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Let a weighted graph $G(V,E)$, where the weights are real (positve and negative). Assume that $G$ has $\mathcal{O}(n\log n)$ edges.

How fast can we compute MAX-CUT on this graph? Can we compute (approximate within $\epsilon$) MAXCUT faster on sparse graphs compared to dense ones?

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    $\begingroup$ actually it's DENSE graphs on which MAX CUT is easy (i.e a PTAS exists). See for example cs.brown.edu/~ws/papers/maxcut.pdf $\endgroup$ – Suresh Venkat Dec 7 '11 at 5:22
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    $\begingroup$ That's an interesting pointer. However, from a very fast diagonal parse on the paper, it seems that they don't consider weights; the authors say that "Previous algorithms for MaxCut have been extended to weighted instances when the weights define a metric. We conjecture that such instances can also be solved by an extension of our greedy algorithms." $\endgroup$ – Dimitris Dec 7 '11 at 5:38
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    $\begingroup$ I see. there's older work on certain kinds of dense weighted MAX CUT: www.icsi.berkeley.edu/cgi-bin/pubs/publication.pl?ID=1121 $\endgroup$ – Suresh Venkat Dec 7 '11 at 5:48
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There cannot be significantly better algorithms for graphs with $O(n\log n)$ edges than there are for general graphs. This is because the Benczur-Karger cut sparsifier can take an arbitrary graph, and output a graph with only $O(\frac{n\log n}{\epsilon})$ edges such that the value of any cut in the sparsified graph is within a $(1\pm\epsilon)$ factor of the cut value in the original graph. Therefore, a PTAS for sparse graphs would yield a PTAS for general graphs, by simply first running the cut sparsifier, and then approximating max-cut in the sparse graph. Since it is NP hard to approximate max cut in general graphs to within a factor of 16/17, this is also true for sparse graphs.

Note that there is no PTAS for max-cut even when all edge weights are non-negative. Things are even worse when negative edge weights are allowed, as in your question. See this question for the negative edge weight case: Max-cut with negative weight edges

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  • $\begingroup$ “Note that there is no PTAS for max-cut” requires the usual condition “unless P=NP.” $\endgroup$ – Tsuyoshi Ito Feb 15 '12 at 16:22
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Unless $\epsilon$ is very large, it seems that no faster algorithms are known than the exact ones. For sparse graphs, the fastest one known seems to be one with running time $O(n+m) \min\{ 2^{m/5}, 2^{(m-n)/2}\}$ for a graph with $n$ vertices and $m$ edges:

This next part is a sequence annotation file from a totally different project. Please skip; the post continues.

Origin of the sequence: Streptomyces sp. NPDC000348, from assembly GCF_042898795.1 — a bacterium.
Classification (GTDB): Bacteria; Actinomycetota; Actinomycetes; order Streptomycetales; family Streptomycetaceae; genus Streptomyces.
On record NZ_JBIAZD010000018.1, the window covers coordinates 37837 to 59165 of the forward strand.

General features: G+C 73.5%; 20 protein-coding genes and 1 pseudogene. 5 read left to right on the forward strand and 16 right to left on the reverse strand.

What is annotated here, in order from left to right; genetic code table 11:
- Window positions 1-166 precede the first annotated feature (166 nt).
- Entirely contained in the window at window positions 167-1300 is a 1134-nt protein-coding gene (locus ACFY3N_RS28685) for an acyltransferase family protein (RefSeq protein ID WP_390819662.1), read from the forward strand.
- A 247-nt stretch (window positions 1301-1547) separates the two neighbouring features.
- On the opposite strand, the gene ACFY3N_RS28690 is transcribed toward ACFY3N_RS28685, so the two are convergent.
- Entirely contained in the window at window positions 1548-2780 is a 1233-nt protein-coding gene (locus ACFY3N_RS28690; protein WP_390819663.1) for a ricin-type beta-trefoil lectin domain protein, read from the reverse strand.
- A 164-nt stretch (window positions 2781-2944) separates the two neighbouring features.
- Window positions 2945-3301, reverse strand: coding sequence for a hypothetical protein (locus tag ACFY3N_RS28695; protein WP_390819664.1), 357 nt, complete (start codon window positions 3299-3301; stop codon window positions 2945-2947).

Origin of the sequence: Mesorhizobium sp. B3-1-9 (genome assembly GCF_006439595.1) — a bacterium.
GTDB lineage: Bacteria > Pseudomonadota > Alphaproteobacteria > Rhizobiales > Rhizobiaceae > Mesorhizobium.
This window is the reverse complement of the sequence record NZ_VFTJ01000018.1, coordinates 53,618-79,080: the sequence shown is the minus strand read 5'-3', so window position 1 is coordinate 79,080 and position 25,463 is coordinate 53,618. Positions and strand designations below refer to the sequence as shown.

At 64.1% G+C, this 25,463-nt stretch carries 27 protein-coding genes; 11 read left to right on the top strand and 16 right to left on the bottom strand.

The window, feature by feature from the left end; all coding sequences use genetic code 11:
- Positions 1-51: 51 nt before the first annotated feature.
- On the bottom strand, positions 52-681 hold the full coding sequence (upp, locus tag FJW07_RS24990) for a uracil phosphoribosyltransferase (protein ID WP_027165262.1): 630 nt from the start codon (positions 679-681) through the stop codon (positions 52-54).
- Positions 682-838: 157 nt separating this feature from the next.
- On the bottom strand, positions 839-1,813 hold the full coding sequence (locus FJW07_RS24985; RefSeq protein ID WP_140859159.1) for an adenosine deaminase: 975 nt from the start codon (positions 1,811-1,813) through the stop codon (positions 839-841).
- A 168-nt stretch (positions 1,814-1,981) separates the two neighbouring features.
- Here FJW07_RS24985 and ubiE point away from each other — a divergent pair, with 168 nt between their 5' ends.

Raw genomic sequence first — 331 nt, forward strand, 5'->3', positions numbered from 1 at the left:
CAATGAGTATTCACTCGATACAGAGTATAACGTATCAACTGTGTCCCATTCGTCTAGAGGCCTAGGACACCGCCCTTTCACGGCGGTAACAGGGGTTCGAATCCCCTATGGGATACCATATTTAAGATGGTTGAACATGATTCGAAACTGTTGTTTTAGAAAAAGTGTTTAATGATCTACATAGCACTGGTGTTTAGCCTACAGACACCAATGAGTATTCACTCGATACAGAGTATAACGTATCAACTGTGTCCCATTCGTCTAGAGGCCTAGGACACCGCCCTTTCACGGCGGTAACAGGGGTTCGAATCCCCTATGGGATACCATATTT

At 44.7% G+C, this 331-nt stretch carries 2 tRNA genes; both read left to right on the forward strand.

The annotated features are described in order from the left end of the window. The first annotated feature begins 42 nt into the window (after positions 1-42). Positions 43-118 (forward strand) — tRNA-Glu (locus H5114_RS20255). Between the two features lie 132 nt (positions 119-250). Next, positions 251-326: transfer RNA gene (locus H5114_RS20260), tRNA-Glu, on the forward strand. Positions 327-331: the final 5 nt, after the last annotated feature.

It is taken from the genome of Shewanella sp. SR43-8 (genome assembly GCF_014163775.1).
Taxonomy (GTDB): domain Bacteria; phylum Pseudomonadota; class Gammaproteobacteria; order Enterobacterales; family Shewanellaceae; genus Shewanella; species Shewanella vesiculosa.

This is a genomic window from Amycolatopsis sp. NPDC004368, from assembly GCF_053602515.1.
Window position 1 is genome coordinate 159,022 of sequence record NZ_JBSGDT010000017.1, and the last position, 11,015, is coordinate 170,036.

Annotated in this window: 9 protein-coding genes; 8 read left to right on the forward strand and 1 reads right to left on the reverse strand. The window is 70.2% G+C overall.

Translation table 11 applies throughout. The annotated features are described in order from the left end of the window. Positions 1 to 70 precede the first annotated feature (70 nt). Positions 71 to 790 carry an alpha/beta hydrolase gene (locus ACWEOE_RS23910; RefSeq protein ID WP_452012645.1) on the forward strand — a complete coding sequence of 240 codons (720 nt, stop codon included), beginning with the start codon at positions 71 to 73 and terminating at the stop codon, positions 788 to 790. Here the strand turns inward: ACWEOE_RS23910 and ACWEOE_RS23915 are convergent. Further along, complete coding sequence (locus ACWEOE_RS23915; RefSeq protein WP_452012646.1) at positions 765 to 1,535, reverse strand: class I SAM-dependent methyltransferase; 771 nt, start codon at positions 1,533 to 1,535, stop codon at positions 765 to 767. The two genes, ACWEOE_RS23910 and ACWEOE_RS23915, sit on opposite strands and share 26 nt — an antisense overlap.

Alexander D. Scott and Gregory B. Sorkin. Faster Algorithms for MAX CUT and MAX CSP, with Polynomial Expected Time for Sparse Instances. In Proc. APPROX/RANDOM 2003, LNCS 2764, pp.382--395, Springer, 2003. Link

The title refers to the fact that if the graph is a random graph (with edge probability $c/n$ for some $c \le 1$) then there is a polynomial expected time algorithm.

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As far as the approximation portion of your question goes... You can compute MAX-CUT with a 2 approximation in time $O(E)$ by using a simple randomized algorithm. For each edge in the graph flip a coin to determine which set to place it in. Output the larger of these two sets. In the worst case OPT will be E, and our randomized algorithm will be $|E|/2$. This is simple to see since each edge has 50% chance of being output in the cut.

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    $\begingroup$ I guess the questioner would like to know whether there is a better approximation than Goemans–Williamson (.878...) when the graph has O(n log n) edges. $\endgroup$ – MCH Dec 7 '11 at 4:44
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    $\begingroup$ thanks for the answer. As MCH mentions, I'm mainly interested in an $\epsilon$ approximation. $\endgroup$ – Dimitris Dec 7 '11 at 5:33
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    $\begingroup$ I notice that the questioner is interested in graphs that have negative edge weights -- note that this simple algorithm does not work with negative edge weights. $\endgroup$ – Aaron Roth Dec 8 '11 at 3:15
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    $\begingroup$ (And neither does the Goemans-Williamson algorithm...) $\endgroup$ – Aaron Roth Dec 8 '11 at 3:35

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